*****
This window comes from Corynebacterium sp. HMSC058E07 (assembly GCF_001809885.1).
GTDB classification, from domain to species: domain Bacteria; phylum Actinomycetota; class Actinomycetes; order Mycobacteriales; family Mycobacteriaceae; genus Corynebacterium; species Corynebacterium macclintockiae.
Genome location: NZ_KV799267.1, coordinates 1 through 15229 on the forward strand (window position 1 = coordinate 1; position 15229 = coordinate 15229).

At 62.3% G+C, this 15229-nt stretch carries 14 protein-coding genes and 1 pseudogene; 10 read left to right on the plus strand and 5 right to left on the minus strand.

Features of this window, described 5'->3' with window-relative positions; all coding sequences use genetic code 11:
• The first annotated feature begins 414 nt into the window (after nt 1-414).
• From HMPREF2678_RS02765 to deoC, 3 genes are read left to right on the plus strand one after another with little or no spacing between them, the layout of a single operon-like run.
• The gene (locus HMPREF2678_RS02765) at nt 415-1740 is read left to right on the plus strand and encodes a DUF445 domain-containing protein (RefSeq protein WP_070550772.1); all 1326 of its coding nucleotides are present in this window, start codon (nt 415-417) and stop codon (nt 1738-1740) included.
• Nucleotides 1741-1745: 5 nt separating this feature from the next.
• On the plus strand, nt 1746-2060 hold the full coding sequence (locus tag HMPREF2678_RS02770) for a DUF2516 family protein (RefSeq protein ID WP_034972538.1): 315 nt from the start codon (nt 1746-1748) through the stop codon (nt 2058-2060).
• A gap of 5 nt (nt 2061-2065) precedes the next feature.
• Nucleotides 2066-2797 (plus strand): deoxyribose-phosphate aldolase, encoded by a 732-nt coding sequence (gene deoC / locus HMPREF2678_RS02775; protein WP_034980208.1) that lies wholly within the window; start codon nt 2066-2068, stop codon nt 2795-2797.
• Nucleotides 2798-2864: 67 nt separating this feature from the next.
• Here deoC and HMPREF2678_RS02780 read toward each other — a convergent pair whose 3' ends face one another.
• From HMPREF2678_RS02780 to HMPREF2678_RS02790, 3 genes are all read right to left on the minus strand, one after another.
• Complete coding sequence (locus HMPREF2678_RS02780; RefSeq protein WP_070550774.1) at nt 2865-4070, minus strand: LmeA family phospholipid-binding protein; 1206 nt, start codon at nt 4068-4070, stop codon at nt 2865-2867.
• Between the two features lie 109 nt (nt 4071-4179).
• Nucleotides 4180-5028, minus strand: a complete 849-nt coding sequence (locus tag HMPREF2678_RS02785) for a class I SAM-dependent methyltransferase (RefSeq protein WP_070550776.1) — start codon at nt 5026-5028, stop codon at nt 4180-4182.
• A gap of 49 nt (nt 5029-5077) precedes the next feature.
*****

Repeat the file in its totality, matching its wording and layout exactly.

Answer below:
This window comes from Corynebacterium sp. HMSC058E07 (assembly GCF_001809885.1).
GTDB classification, from domain to species: domain Bacteria; phylum Actinomycetota; class Actinomycetes; order Mycobacteriales; family Mycobacteriaceae; genus Corynebacterium; species Corynebacterium macclintockiae.
Genome location: NZ_KV799267.1, coordinates 1 through 15229 on the forward strand (window position 1 = coordinate 1; position 15229 = coordinate 15229).

At 62.3% G+C, this 15229-nt stretch carries 14 protein-coding genes and 1 pseudogene; 10 read left to right on the plus strand and 5 right to left on the minus strand.

Features of this window, described 5'->3' with window-relative positions; all coding sequences use genetic code 11:
• The first annotated feature begins 414 nt into the window (after nt 1-414).
• From HMPREF2678_RS02765 to deoC, 3 genes are read left to right on the plus strand one after another with little or no spacing between them, the layout of a single operon-like run.
• The gene (locus HMPREF2678_RS02765) at nt 415-1740 is read left to right on the plus strand and encodes a DUF445 domain-containing protein (RefSeq protein WP_070550772.1); all 1326 of its coding nucleotides are present in this window, start codon (nt 415-417) and stop codon (nt 1738-1740) included.
• Nucleotides 1741-1745: 5 nt separating this feature from the next.
• On the plus strand, nt 1746-2060 hold the full coding sequence (locus tag HMPREF2678_RS02770) for a DUF2516 family protein (RefSeq protein ID WP_034972538.1): 315 nt from the start codon (nt 1746-1748) through the stop codon (nt 2058-2060).
• A gap of 5 nt (nt 2061-2065) precedes the next feature.
• Nucleotides 2066-2797 (plus strand): deoxyribose-phosphate aldolase, encoded by a 732-nt coding sequence (gene deoC / locus HMPREF2678_RS02775; protein WP_034980208.1) that lies wholly within the window; start codon nt 2066-2068, stop codon nt 2795-2797.
• Nucleotides 2798-2864: 67 nt separating this feature from the next.
• Here deoC and HMPREF2678_RS02780 read toward each other — a convergent pair whose 3' ends face one another.
• From HMPREF2678_RS02780 to HMPREF2678_RS02790, 3 genes are all read right to left on the minus strand, one after another.
• Complete coding sequence (locus HMPREF2678_RS02780; RefSeq protein WP_070550774.1) at nt 2865-4070, minus strand: LmeA family phospholipid-binding protein; 1206 nt, start codon at nt 4068-4070, stop codon at nt 2865-2867.
• Between the two features lie 109 nt (nt 4071-4179).
• Nucleotides 4180-5028, minus strand: a complete 849-nt coding sequence (locus tag HMPREF2678_RS02785) for a class I SAM-dependent methyltransferase (RefSeq protein WP_070550776.1) — start codon at nt 5026-5028, stop codon at nt 4180-4182.
• A gap of 49 nt (nt 5029-5077) precedes the next feature.